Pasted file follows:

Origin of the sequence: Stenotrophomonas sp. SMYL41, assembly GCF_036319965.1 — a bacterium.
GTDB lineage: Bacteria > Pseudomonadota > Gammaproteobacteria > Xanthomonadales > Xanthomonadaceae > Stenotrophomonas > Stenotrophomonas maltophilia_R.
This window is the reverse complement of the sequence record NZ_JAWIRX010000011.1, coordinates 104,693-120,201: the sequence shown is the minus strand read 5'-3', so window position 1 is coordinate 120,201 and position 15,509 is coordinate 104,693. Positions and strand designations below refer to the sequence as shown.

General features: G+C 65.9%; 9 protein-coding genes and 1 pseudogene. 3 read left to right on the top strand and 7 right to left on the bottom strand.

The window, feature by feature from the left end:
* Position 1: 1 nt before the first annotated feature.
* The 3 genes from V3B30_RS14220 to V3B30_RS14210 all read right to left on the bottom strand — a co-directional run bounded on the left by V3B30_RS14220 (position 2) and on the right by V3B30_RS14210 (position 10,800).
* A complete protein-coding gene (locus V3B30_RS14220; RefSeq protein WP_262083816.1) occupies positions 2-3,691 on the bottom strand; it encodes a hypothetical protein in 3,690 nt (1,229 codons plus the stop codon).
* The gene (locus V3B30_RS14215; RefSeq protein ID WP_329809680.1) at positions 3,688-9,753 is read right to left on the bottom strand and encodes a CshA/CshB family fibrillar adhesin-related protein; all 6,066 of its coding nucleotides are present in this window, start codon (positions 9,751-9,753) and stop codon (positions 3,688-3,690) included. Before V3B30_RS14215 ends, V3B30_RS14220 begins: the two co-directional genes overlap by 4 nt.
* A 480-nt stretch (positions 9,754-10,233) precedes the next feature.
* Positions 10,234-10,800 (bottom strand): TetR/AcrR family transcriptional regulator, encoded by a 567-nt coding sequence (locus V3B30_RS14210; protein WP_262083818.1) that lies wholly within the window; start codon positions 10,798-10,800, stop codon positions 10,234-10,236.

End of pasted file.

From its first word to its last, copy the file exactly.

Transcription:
Origin of the sequence: Stenotrophomonas sp. SMYL41, assembly GCF_036319965.1 — a bacterium.
GTDB lineage: Bacteria > Pseudomonadota > Gammaproteobacteria > Xanthomonadales > Xanthomonadaceae > Stenotrophomonas > Stenotrophomonas maltophilia_R.
This window is the reverse complement of the sequence record NZ_JAWIRX010000011.1, coordinates 104,693-120,201: the sequence shown is the minus strand read 5'-3', so window position 1 is coordinate 120,201 and position 15,509 is coordinate 104,693. Positions and strand designations below refer to the sequence as shown.

General features: G+C 65.9%; 9 protein-coding genes and 1 pseudogene. 3 read left to right on the top strand and 7 right to left on the bottom strand.

The window, feature by feature from the left end:
* Position 1: 1 nt before the first annotated feature.
* The 3 genes from V3B30_RS14220 to V3B30_RS14210 all read right to left on the bottom strand — a co-directional run bounded on the left by V3B30_RS14220 (position 2) and on the right by V3B30_RS14210 (position 10,800).
* A complete protein-coding gene (locus V3B30_RS14220; RefSeq protein WP_262083816.1) occupies positions 2-3,691 on the bottom strand; it encodes a hypothetical protein in 3,690 nt (1,229 codons plus the stop codon).
* The gene (locus V3B30_RS14215; RefSeq protein ID WP_329809680.1) at positions 3,688-9,753 is read right to left on the bottom strand and encodes a CshA/CshB family fibrillar adhesin-related protein; all 6,066 of its coding nucleotides are present in this window, start codon (positions 9,751-9,753) and stop codon (positions 3,688-3,690) included. Before V3B30_RS14215 ends, V3B30_RS14220 begins: the two co-directional genes overlap by 4 nt.
* A 480-nt stretch (positions 9,754-10,233) precedes the next feature.
* Positions 10,234-10,800 (bottom strand): TetR/AcrR family transcriptional regulator, encoded by a 567-nt coding sequence (locus V3B30_RS14210; protein WP_262083818.1) that lies wholly within the window; start codon positions 10,798-10,800, stop codon positions 10,234-10,236.